ANIMALS IN THE NEWSEthics class led woman to be a vegetarian
Saturday, August 30, 2008
Plain Dealer Reporter
And animal people, too. I'd like to start introducing you readers to each other. Do you work, play, live among, study, raise, loathe or otherwise interact with nonhuman animals?
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Tell me about it, and meet 28-year-old Kristen Falkenberg of South Euclid.
Among the college students returning to campuses this month are 30 attending Ursuline College in Pepper Pike who will take an unusual philosophy class. Nearly 200 students will have taken "Animals and Ethics" since the course was first offered in the fall of 2004.
Falkenberg is an Ursuline graduate who majored in early-childhood education and earned an A in "Animals and Ethics." It wasn't an easy A.
At first, professor George Matejka showed " 'happy videos' about the intelligence, abilities, preferences and personalities of all types of animals, from pigeons to pigs to porpoises. I was totally unprepared for the onslaught of images that we were exposed to next," she said.
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Watching graphic videos of animals being slaughtered for food and fur coats, she fled the classroom several times to cry. She struggled with feelings of guilt, wondering why she had never thought about how meat got to her plate or how alike a dog and a pig are, a parrot and a chicken, a cow and a horse, she said.
The ethics class changed her life. She became a vegetarian, like many who have taken the course. Her mother became a vegetarian, too. They visited Farm Sanctuary in Watkins Glen, N.Y., to try to numb the images she had seen in class. It did her good to see cows contentedly chewing their cud in a lush pasture, she said.
Fellow student Julianna Fazio, 21, of Jefferson in Ashtabula County, said the class led her to have discussions at the family dinner table that "not all the members of my family appreciate." And that's fine, she says. "We all have to make responsible decisions for ourselves."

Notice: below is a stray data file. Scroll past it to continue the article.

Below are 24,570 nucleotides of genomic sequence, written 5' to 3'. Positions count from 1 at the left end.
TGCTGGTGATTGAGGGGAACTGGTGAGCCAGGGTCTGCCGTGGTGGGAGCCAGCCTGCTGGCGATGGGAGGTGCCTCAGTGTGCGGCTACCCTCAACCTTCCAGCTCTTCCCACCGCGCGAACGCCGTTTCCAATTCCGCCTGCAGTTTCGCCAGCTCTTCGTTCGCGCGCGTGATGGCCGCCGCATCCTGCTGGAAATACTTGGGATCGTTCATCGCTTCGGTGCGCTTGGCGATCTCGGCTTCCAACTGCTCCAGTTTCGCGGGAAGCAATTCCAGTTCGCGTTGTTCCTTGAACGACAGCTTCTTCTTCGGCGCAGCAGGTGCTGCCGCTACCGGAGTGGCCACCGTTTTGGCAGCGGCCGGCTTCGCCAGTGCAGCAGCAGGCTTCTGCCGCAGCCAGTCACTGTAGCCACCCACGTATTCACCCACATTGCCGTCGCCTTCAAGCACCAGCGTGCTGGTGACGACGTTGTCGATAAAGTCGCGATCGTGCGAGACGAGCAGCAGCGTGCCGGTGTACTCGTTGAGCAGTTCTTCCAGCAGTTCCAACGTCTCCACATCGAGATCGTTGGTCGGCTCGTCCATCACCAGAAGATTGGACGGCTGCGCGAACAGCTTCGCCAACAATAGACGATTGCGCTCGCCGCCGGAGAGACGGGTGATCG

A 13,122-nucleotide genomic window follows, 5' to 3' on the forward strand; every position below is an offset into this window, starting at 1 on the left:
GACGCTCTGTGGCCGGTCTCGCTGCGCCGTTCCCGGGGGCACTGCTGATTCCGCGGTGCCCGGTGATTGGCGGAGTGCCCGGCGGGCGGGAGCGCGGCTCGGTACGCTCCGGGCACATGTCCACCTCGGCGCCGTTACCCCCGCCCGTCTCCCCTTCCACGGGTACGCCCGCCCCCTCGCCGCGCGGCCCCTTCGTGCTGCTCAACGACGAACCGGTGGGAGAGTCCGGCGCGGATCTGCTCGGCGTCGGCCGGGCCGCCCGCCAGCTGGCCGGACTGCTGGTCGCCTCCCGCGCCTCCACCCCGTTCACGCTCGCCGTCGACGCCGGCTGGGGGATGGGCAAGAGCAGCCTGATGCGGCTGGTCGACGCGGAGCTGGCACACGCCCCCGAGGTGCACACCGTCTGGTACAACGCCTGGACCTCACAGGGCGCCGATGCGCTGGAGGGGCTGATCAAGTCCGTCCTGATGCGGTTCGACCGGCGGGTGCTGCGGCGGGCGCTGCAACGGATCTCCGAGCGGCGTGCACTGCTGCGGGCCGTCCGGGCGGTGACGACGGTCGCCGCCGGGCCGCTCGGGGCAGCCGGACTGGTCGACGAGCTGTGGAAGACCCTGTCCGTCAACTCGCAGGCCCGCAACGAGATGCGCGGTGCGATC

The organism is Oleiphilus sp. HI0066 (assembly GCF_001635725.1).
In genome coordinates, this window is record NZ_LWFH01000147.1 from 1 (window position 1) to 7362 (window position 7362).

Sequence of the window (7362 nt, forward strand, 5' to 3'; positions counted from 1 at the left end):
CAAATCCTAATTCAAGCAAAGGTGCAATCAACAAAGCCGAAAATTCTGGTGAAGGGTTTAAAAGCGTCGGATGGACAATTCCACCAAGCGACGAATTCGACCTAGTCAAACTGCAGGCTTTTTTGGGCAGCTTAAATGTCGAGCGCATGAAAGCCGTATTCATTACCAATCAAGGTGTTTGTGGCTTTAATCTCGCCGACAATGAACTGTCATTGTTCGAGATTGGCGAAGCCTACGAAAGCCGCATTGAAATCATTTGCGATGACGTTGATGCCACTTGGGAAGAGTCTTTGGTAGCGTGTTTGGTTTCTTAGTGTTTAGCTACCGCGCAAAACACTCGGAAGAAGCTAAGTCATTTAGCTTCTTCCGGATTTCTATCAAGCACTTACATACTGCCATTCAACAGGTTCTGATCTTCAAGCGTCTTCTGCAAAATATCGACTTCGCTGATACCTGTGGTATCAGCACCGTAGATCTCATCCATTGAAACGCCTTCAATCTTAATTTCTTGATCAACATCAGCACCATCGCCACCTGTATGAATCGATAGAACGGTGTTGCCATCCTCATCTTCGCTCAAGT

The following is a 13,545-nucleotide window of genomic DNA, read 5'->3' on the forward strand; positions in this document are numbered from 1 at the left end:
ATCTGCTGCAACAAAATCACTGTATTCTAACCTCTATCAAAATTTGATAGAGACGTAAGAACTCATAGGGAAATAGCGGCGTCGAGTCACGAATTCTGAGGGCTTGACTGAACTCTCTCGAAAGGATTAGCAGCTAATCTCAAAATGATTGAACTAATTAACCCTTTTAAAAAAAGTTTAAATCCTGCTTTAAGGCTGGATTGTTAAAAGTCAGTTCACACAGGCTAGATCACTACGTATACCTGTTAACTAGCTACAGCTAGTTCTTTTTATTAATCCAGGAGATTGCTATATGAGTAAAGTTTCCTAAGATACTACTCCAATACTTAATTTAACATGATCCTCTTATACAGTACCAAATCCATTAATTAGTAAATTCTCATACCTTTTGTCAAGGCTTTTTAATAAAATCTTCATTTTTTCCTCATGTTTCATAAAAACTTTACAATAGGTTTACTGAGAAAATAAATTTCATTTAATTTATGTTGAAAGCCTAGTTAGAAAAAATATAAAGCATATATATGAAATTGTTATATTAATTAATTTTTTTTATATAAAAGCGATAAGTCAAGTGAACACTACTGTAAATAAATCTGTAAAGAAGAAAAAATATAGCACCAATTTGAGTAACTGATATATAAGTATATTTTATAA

Vegetarians getting sneers and jeers from family, friends or co-workers can get support from members of Mercy for Animals, which hosts local vegetarian events, mercyforanimals.org, and the national Christian Vegetarian Association, christianveg.org.
The Association of Pet Obesity Prevention says that 43 percent of dogs and 53 percent of cats are overweight. I guess we Ohioans shouldn't be surprised. Our obesity rate is the 17th highest in the country, according to the Trust for America's Health. Learn how to help pets lose weight at petobesityprevention.com and WebVet.com, which recommends workout routines pets and their people can do together.
Several surveys have found about 4 million dogs and cats were put down in shelters across America last year. And nearly half of the 2 million dogs killed were pit bull breeds that in many cities have been banned or were too costly for low-income owners to keep after legislators passed requirements for special insurance and fencing.
The latter is the case in Cleveland, where about 1,400 pit bulls are killed each year. Most of those dogs had never misbehaved, yet they paid the price for the few among them who did and their irresponsible owners, who let them run loose or trained them to be aggressive.
The American Veterinary Medical Association opposes pit bull bans, or any other breed-specific regulation, saying that more than 25 breeds have been involved in fatal attacks on people. Rather, the association recommends enforcement of leash and anti-dogfighting laws, mandatory neutering (which minimizes sexual/territorial aggression and roaming) and instruction in responsible pet care in schools.
Use key words "pit bull ban" or "breed-specific legislation" to see just how heated the issue has become over the last 20 years.
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